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What you missed: Shopping on Instagram, the mobile web, Silicon Valley’s top retail VC

Shopping Instagram
Shopping is coming to Instagram

The big story on the web this week was of course about shopping coming to Instagram, but backing that idea even further comes the fact mobile browsing overtook desktop for the first time. That’s a huge deal for retailers.

Meanwhile also worth catching up on is an in-depth view on how Nike embraced sustainability, an exploration of what Gen Z and Millennials love and hate about social media, and an update on wearables from the world of Will.i.am. Don’t forget to also sign up for our Snapchat Masterclass taking place on November 22.


TOP STORIES
  • Shopping is coming to Instagram [WWD]
  • Mobile web browsing overtakes desktop for the first time [Guardian]
  • How Forerunner Ventures’ Kirsten Green crashed Silicon Valley’s boys’ club to become retail’s top VC [Forbes]
  • The downward spiral: Why Everlane, Mizzen+Main, and Lululemon don’t discount[LeanLuxe]
  • How mass retailers are traversing ‘big transparency’ [Glossy]

BUSINESS
  • Hermès joins luxury-goods makers reporting Chinese recovery [Bloomberg]
  • Bain: Chinese shoppers’ share of global luxury purchases drops to 30% [Jing Daily]
  • Karlie Kloss and David Lauren talk innovation [BoF]
  • Are the Black Friday sales worth it and are the deals real or a con? [The Telegraph]

SUSTAINABILITY
  • Just fix it: how Nike learned to embrace sustainability [BoF]
  • Kering launches free environmental calculator for fashion designers [Ecouterre]
  • One chart shows how fast fashion is reshaping the global apparel industry [Quartz]

SOCIAL MEDIA
  • Everlane tests social shopping on Snapchat with Sweet [Glossy]
  • Here’s what Gen Z and Millennials love and hate about Instagram and Snapchat [AdWeek]
  • Facebook’s WhatsApp is testing a feature like Snapchat Stories [Digital Trends]
  • Twitter takes on Facebook as it rolls out customer service chatbots within direct messages [The Drum]
  • YouTube is helping to sell a lot of make-up [Bloomberg]
  • Facebook shares Snapchat attack plan, including a new camera [AdAge]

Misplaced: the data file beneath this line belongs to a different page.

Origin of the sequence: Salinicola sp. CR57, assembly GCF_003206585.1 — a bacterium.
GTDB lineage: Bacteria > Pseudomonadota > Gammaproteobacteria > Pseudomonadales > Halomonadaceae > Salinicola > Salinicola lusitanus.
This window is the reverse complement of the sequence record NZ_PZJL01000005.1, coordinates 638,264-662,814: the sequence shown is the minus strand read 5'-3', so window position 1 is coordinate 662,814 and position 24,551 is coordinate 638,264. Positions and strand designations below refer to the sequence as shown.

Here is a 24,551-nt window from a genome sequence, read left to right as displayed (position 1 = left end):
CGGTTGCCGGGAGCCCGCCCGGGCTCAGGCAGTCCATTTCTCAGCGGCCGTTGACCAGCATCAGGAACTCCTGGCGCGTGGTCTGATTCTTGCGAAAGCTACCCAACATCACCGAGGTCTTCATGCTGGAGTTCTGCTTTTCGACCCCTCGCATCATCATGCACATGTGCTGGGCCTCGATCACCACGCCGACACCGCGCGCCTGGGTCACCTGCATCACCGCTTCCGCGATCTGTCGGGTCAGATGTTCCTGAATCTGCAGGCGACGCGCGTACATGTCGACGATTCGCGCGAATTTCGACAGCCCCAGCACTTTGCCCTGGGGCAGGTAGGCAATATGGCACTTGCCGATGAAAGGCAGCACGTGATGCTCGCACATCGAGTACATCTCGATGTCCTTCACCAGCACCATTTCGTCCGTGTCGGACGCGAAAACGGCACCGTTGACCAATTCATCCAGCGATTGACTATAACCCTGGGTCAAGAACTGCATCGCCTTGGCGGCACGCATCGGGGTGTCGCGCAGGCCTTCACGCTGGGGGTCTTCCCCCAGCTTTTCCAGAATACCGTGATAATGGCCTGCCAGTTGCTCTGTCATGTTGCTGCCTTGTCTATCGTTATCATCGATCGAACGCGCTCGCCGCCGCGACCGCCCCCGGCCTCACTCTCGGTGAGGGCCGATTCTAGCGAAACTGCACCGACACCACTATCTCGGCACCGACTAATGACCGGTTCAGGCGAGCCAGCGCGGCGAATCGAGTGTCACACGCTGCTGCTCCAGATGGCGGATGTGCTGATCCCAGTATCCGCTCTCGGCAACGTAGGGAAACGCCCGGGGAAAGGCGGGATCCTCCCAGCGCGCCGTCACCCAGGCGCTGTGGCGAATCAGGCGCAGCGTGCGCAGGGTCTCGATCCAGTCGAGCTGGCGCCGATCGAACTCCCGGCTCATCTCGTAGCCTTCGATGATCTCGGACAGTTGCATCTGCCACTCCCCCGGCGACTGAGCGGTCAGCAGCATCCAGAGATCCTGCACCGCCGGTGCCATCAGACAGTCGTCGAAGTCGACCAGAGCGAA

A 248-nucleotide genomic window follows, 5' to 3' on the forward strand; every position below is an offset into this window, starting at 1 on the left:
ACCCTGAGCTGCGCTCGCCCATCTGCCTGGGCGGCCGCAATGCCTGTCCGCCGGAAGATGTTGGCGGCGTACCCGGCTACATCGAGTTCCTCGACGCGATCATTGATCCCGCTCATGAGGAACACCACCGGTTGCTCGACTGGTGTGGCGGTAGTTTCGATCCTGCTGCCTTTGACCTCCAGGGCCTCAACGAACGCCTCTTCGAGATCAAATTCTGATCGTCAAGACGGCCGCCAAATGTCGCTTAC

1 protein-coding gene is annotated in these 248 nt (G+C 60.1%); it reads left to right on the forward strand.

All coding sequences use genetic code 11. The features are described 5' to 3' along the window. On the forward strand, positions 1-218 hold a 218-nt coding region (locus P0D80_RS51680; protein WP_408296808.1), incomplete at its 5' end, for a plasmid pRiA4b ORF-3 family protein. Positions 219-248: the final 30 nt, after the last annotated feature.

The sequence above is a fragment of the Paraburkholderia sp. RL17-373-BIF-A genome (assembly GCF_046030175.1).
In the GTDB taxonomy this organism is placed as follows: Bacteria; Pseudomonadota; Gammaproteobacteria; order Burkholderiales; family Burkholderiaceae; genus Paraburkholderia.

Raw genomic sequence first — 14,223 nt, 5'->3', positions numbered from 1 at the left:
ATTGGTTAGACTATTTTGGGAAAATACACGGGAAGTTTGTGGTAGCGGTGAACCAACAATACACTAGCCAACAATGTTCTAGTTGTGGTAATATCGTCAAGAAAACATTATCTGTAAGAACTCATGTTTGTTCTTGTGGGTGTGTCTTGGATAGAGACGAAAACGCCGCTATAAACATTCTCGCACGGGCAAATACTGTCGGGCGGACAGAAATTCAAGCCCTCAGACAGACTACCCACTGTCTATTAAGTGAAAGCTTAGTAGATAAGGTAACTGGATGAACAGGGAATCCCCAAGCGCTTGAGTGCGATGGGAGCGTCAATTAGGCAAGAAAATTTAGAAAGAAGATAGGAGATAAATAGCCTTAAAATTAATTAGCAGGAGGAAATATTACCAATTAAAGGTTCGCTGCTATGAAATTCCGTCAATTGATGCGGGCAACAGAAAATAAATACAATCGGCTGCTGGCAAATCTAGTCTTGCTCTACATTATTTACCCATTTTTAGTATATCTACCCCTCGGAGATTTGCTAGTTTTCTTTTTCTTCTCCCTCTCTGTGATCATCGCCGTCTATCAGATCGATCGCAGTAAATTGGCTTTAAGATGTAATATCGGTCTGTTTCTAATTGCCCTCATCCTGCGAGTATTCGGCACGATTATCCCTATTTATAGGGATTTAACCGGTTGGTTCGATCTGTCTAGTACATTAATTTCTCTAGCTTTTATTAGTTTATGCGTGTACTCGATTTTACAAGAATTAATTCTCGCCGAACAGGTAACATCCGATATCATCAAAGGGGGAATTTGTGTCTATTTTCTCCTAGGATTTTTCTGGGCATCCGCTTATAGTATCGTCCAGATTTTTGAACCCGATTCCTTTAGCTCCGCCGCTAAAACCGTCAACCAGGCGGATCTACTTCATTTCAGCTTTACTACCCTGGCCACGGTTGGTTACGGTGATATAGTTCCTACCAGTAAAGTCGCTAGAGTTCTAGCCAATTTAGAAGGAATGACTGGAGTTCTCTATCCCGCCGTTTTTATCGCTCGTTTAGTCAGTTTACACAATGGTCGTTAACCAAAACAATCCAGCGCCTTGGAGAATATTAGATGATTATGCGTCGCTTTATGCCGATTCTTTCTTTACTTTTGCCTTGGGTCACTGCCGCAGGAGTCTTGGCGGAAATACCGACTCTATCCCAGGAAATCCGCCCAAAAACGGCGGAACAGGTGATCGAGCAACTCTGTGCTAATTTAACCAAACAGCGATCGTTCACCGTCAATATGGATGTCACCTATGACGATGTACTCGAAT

ADVERTISING
  • Reformation’s founder on its ‘stigma-breaking’ new campaign starring trans model Andreja Pejic [Yahoo]
  • Miss Piggy stars in Kate Spade holiday ad campaign and collection [WWD]
  • Nordstrom gets in festive spirit with customer appreciation campaign [Luxury Daily]
  • H&M replace David Beckham with younger model The Weeknd after five years [International Business Times]
  • Harvey Nichols keeps up irreverent advertising tradition with “Britalia” [The Industry]

RETAIL
  • Simon Malls preps for holiday rush with interactive wayfinding directories [Luxury Daily]
  • John Lewis signs up to click and collect joint venture with Clipper Logistics [Internet Retailing]

TECHNOLOGY
  • Will.i.am moves wearables off the wrist with the help of Kendall Jenner and Apple [NY Times]
  • L’Oréal is using virtual reality to expand the “Matrix Academy” [Fast Company]

START-UPS
  • Introducing Floravere, the first direct-to-consumer, made-to-order wedding dress brand [Fashionista]

UPCOMING EVENTS
Categories
Editor's pick sustainability technology

Tech-enabled jacket from Will.i.am’s Ekocycle and Ada+Nik documents your life through daily photos

adanik_narrative

The latest designer product from Will.i.am’s and Coca-Cola’s recycling-focused brand Ekocycle, is a jacket featuring a camera on the left-hand breast that takes photos as you go about daily life.

The Narrative Jacket, as it’s called, was designed by London-based, emerging menswear brand Ada + Nik. Stocked in Harrods, it is created from a hybrid of Italian lamb nappa leather and a subtle herringbone pattern made from recycled PET (or 15 plastic bottles). It retails for £800 ($1150). “Narrative” refers to the company that supplies the discreet camera on the front. It takes two photos every minute until it hits its 8,000-picture capacity, or you switch it off. You can then share images from an accompanying app.

Creepy connotations aside, the aim is to help consumers document their daily activity without losing the enjoyment of the actual experience. Head over to Forbes to read my full interview with Nik Thakkar from Ada + Nik.

Categories
Editor's pick technology

Will.i.am enlists Zaha Hadid in design collaboration for new wrist wearable

Zaha-and-William-wired-Michael-Newington-Gray
Zaha Hadid and Will.i.am on stage at Wired 2014, picture by Michael Newington Gray via Wired.co.uk

Fashion and technology – two unlikely bedfellows that have been gaining increasing column inches of late thanks to the rise of branded wearables. So far, however, the results have been relatively unsuccessful from a style perspective at least.

The problem, says musician and entrepreneur Will.i.am, is that devices are being made and the “fashion” is being sprinkled on top, rather than fashion being made and technology placed inside it.

Speaking at the Wired conference in London today, he said the industry needs to think from the angle of what a fashion house would do. “Let’s not think what a technological company would do, let’s bake technology in, but come from the perspective of a fashion house. What would Gucci, Louis Vuitton, Yves Saint Laurent do? What would Chanel do? What type of product would they put technology in to?”

Accordingly, he released his own ‘smart cuff’ called the Puls at Salesforce.com’s Dreamforce conference in San Francisco earlier this week.

Puls by Zaha Hadid
One of Zaha Hadid’s designs for Will.i.am’s smart cuff, Puls

Created by a 60+ strong team at his company i.am+, this is a standalone connected smartphone on a wristband. It makes phone calls (from its own SIM card), sends emails and SMS, connects to social platforms, streams your music, has in-built GPS and a Siri-like voice-controlled assistant called Aneeda.

Better yet, it also comes with a serious fashion focus thanks to the announcement today of a collaboration with architect and designer Zaha Hadid.